Strengthening Constitutional Self-Government

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Taking the "’Ho" Out of "Ho, ho, ho!"

The perennial story that chronicles some new and inventive way to ruin Christmas is now in full bloom. The good news is that they seem to get more absurd every year. At some point this has to become obvious, right?

Discussions - 23 Comments

At this point I think I'd honestly rather have it called anything but Christmas. The connection to Christ is essentially gone in the contemporary expression of the holiday. So rather than confuse people who look at the excess and try to draw the line to Jesus, it would be better to sever the tie completely.

That point might be stretched a bit there Don.

Think of it this way, people who are rushing about making purchases for loved ones, are trying to express something, affection, regard, love.

Do you think Christ is hostile to that, or unsympathetic?

And Christmas carols playing in malls might not have the full impact that they would in Notre Dame for instance, but there is still a message being imparted.

Far more grace seeps through despite the hectic nature of the holidays, despite the mad rush, despite the commercialization, and one day we'll probably be surprised to find out how much.

better not use the word "gay" to describe the jollyness of Santa either. Next thing you know someone will point out the obvious and ask why parents let kids sit on the lap of some strange guy dressed up in a costume.

I agree with you Dan. Christmas is a strange Holiday even as Don points out. It is about lighting advent candles....and church plays...and gingerbread men and christmas trees, and it is about familly getting together again, and sharing what they have suffered and accomplished, it is about the people that can't be there and the gifts that are.

I was watching a movie that I think almost captures what Christmas is... The movie is... Simon Birch. On the one hand you have people trying to focus on projecting the real meaning of christmas...but Simon Birch as the baby Jesus is more interested in kissing Mary... Simon Birch is held responsible for ruinning the christmas pagent...and reprimanded for thinking that there was any "reason" he was born, Simon ends up dying to save kids who are evacuating a school bus, which as he understands it is what he was put in the world to do.

In the end Simon Birch is an alternate christmas story, that reminds us that Christmas may not be about packaging and directing a mood.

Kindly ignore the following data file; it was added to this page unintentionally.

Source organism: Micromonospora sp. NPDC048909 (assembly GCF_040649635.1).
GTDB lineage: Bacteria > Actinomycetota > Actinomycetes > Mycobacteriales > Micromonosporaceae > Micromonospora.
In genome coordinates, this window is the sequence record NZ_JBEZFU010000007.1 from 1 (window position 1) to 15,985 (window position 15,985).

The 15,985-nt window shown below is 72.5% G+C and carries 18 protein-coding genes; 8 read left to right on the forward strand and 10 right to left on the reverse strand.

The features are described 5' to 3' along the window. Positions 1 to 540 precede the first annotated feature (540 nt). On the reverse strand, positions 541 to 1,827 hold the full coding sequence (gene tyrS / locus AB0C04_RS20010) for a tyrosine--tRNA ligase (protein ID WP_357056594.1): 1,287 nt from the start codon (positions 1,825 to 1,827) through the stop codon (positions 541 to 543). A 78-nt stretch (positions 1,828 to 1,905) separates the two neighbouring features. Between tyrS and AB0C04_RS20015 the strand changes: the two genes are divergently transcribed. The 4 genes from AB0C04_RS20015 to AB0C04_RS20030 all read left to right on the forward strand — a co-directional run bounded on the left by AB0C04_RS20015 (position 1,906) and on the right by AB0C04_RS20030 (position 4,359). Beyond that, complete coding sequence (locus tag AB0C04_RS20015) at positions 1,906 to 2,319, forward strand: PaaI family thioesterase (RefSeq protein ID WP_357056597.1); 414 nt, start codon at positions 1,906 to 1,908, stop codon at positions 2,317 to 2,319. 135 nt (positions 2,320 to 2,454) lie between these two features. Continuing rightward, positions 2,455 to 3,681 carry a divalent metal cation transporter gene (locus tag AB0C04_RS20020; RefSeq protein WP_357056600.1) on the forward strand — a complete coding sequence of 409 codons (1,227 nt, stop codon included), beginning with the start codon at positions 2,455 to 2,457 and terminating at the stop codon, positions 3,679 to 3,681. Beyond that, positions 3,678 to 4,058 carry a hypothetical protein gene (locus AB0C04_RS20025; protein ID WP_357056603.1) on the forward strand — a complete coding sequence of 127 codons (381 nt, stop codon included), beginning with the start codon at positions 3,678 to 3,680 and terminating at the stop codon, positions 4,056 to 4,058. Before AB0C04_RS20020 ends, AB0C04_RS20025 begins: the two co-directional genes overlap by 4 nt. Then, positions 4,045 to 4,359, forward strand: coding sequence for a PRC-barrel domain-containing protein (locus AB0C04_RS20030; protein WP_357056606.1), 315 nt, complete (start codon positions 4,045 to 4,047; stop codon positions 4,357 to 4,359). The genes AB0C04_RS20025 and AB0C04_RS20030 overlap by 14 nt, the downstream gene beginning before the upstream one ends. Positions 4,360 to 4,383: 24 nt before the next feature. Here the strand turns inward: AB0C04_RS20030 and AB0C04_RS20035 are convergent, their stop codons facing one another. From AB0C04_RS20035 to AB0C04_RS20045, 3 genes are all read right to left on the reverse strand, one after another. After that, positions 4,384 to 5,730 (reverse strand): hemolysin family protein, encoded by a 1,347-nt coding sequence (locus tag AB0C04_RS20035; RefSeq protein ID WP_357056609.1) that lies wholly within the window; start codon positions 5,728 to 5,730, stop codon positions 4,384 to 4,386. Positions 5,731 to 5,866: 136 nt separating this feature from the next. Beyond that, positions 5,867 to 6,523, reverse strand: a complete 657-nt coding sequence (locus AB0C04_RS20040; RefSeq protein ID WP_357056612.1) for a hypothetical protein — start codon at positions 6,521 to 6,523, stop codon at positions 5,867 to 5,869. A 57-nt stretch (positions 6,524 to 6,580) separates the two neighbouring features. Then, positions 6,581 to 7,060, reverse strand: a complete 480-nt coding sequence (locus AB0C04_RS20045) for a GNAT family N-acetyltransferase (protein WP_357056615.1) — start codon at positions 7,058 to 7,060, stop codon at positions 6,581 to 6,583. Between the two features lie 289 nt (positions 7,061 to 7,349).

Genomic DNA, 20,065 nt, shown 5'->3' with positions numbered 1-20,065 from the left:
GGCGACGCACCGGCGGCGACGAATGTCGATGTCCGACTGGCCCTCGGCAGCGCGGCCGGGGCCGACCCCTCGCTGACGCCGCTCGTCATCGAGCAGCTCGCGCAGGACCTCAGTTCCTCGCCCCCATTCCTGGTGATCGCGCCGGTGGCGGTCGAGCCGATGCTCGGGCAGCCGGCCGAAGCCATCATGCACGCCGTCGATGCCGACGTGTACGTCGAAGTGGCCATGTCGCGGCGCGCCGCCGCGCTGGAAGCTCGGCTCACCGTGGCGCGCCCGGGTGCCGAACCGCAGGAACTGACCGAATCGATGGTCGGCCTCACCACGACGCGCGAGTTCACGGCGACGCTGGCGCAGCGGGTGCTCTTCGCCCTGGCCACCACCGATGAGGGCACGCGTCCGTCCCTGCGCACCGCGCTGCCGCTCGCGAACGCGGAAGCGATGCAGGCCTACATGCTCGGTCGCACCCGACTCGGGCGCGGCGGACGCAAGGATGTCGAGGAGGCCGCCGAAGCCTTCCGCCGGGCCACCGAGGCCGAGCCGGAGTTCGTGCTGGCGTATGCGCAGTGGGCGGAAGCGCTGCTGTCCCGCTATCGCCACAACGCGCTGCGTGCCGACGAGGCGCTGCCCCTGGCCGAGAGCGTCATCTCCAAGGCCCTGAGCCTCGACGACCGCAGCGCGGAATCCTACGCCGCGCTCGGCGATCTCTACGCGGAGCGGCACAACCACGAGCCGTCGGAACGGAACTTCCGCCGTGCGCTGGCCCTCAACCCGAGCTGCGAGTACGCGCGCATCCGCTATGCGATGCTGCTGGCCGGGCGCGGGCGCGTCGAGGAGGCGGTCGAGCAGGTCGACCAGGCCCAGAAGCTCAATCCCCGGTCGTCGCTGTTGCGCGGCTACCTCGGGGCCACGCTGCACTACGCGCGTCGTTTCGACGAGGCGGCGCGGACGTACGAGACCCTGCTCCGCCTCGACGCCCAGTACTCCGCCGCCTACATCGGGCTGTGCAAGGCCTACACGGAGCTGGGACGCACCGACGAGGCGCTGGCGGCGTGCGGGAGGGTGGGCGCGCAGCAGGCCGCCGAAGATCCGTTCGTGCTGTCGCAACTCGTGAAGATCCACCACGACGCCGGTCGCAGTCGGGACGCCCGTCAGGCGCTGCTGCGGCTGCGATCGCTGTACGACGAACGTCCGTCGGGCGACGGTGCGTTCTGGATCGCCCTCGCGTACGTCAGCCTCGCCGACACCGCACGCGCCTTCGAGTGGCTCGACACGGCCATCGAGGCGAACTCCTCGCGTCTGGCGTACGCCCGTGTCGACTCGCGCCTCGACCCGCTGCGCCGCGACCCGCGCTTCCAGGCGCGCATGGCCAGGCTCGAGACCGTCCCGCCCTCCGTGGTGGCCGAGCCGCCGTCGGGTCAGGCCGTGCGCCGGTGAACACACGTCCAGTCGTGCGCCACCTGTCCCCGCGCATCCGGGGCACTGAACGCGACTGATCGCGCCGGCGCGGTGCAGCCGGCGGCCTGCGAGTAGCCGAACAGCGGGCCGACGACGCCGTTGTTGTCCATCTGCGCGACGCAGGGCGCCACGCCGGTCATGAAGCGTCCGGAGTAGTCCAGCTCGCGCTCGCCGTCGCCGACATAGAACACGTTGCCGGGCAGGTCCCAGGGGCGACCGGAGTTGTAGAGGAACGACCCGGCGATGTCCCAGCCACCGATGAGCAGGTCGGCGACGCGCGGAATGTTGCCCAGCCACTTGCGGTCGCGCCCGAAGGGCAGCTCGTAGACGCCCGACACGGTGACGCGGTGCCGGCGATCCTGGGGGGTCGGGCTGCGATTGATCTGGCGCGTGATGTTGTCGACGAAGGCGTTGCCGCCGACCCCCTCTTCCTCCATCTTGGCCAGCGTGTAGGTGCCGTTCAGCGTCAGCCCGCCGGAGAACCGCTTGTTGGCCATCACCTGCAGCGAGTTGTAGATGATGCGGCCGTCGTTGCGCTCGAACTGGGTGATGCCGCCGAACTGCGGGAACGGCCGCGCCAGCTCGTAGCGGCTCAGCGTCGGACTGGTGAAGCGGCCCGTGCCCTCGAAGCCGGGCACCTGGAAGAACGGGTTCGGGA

Dan, I guess it depends on what one thinks the meaning of "Christmas" really is. And my point is that it's nearly impossible to see that meaning from the orgy of consumerism and the overriding sense of obligation that pervades the day.

Christmas is about Christ himself ... about God taking human form and entering our reality. The implications of that are staggering.

I'd wager few people see that in the two-for-one "Christmas" sale at Wal-Mart. Fewer still consider the implications of God among us when their credit card bills arrive in January.

Is Christ hostile or unsympathetic to "affection" and "love." Of course not. But I think he'd be hostile to the notion of "love" being "buy something for someone."

Love seeks to express itself. When it can't do so, it's thwarted in its vital energy. Purchasing roses displays affection, sending a card, writing a letter. Going beyond that, purchasing an anklet for the woman you love, a watch. Spending time in a jewelry store, trying to find just the right gift.

There is of course a great deal of truth in what you observed. You know that.

But that point can be stretched.

It's true that the Incarnation is the central point of all history. It's an event that we will spend eternity in awe of.

But Christ does not scorn the "ordinariness" of human events. He attended a wedding, and it was there that he performed his first miracle. And that miracle, at the urging of his Mother, was about what, simply providing more alcohol so the guests could enjoy themselves. That demonstrates that Christ is attentive to the least of our concerns.

He knows that not every single time a Carol is playing, that every single person will stop, give ear, and immerse himself in the fullness of the Nativity. He doesn't expect that.

Not all are called to an Abbey, not all are called to ministry. Not all are called to so complete an offering.

It's well to be mindful that much of the attack against the Christmas season isn't from outraged Christians, but Lefties, who overhype the "commercialization" of the holiday as an excuse to accuse all Christians as hypocrites.

What flows from the Left usually has little truth therein.

And John, I haven't seen Simon Birch.

Of course I'm not saying that Christ scorns the ordinary. Of course he treasures the affection we have for one another. Of course.

But can you deny that a good deal of the commercial message of the season is "If you really loved them, you'd buy this for them?" It's pervasive.

"Christmas" has been drifting in the direction of a purely secular event for some time now. My original point was that it might be better to just acknowledge it as such. That might allow those who with faltering steps seek Christ actually spot him. Because it sure isn't easy when the message is: "Buy their love!"

Yes, I know I'm sounding cynical. I am cynical. I find Christmas to be increasingly depressing because of what it has become.

I don't know, I think if you REALLY loved a woman, you would NOT buy her an anklet. Unless, you get her a 6-pack and a carton of cigs under the tree too, I guess. I think Jesus would have a problem with the anklet:)

Although becoming secularized, it's still one of those seasonal milestones that lives are built around.

As such, Christmas and Easter for that matter, still exert a spiritual gravitational pull. Think of them as loci in a yearly ellipse. Every year Christmas comes around, and although to be sure, it's commercialized, it's increasingly secularized, it's STILL Christmas, and it still has the ability to enable many to ponder, even if for a few moments, the central message of Christianity, a Loving Father who sent his Son "to testify to the truth."

As for the commercialization, as for the secularization, be mindful too, that "where sin abounds, GRACE abounds all the more." It would be nice if one of the Protestants could toss in a chapter and a verse for those Gospel references.